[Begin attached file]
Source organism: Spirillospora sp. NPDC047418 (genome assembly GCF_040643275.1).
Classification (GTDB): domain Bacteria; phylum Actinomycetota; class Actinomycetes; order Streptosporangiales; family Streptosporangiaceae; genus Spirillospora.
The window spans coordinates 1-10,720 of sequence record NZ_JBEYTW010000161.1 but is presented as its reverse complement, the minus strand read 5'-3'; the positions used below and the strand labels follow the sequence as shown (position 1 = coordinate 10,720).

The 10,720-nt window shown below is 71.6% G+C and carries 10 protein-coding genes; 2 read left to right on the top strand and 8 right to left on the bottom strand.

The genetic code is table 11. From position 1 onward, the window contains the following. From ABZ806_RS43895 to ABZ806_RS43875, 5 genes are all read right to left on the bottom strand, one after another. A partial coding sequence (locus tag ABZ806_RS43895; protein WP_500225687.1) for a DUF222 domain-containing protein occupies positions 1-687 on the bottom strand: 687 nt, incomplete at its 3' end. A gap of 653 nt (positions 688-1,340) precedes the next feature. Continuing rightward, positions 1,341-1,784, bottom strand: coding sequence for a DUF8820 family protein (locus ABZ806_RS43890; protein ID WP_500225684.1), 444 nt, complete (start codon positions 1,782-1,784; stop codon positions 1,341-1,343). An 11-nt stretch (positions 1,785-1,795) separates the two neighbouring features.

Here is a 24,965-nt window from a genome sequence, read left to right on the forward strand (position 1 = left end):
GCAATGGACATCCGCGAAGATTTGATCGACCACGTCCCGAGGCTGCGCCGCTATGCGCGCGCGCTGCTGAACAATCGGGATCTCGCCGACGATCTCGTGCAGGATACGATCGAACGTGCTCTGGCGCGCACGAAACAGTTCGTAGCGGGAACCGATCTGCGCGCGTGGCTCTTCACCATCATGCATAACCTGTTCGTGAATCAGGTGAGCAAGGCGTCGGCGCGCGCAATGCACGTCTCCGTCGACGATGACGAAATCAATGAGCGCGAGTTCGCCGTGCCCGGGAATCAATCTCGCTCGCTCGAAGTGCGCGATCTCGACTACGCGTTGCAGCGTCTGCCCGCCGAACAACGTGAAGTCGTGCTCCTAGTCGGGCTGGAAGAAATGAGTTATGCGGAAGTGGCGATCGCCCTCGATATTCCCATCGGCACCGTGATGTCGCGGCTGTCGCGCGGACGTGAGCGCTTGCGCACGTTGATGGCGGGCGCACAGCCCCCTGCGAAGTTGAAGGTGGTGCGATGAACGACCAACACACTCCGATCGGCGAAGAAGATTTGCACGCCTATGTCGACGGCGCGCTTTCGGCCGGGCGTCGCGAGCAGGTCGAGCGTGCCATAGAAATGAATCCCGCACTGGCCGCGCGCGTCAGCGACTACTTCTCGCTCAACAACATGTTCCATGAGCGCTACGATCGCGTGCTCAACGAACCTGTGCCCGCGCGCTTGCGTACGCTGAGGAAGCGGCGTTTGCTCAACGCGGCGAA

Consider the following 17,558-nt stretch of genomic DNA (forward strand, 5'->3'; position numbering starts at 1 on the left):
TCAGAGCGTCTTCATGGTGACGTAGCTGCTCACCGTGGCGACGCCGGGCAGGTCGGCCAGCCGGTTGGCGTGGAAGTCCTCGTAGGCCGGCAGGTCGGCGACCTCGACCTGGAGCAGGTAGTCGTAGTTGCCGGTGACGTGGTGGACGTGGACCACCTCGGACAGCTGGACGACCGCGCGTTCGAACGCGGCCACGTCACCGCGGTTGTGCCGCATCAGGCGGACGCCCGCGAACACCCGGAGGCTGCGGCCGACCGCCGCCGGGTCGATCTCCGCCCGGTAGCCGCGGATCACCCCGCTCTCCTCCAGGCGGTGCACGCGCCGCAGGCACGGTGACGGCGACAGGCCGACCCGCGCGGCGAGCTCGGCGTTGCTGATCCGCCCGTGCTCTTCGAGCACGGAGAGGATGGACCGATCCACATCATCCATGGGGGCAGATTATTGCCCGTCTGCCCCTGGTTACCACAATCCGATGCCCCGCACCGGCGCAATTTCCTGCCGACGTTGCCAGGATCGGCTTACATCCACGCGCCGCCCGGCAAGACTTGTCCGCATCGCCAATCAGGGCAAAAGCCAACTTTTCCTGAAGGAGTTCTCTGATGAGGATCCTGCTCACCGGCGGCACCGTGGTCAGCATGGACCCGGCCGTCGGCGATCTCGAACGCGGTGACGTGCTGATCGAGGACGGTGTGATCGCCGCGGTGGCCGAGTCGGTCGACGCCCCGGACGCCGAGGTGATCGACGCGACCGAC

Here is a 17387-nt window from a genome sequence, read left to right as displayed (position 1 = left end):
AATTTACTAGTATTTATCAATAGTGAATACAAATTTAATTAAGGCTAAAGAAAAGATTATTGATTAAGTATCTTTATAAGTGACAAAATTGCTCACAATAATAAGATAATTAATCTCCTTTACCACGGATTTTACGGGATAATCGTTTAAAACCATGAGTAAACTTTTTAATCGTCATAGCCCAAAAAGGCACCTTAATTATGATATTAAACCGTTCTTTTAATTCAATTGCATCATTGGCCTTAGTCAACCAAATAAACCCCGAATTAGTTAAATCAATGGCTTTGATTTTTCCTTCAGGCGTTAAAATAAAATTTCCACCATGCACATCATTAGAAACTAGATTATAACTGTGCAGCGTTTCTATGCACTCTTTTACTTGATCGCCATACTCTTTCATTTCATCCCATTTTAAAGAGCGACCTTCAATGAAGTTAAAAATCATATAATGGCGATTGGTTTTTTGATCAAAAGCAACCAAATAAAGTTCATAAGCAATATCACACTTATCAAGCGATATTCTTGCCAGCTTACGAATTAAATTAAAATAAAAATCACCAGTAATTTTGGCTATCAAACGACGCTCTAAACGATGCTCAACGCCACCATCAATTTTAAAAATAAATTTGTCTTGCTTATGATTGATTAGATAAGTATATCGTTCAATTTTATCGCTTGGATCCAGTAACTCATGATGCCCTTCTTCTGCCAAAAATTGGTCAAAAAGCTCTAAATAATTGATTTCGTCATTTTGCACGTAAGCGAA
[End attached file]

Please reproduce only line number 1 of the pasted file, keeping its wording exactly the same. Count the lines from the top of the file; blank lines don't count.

Source organism: Spirillospora sp. NPDC047418 (genome assembly GCF_040643275.1).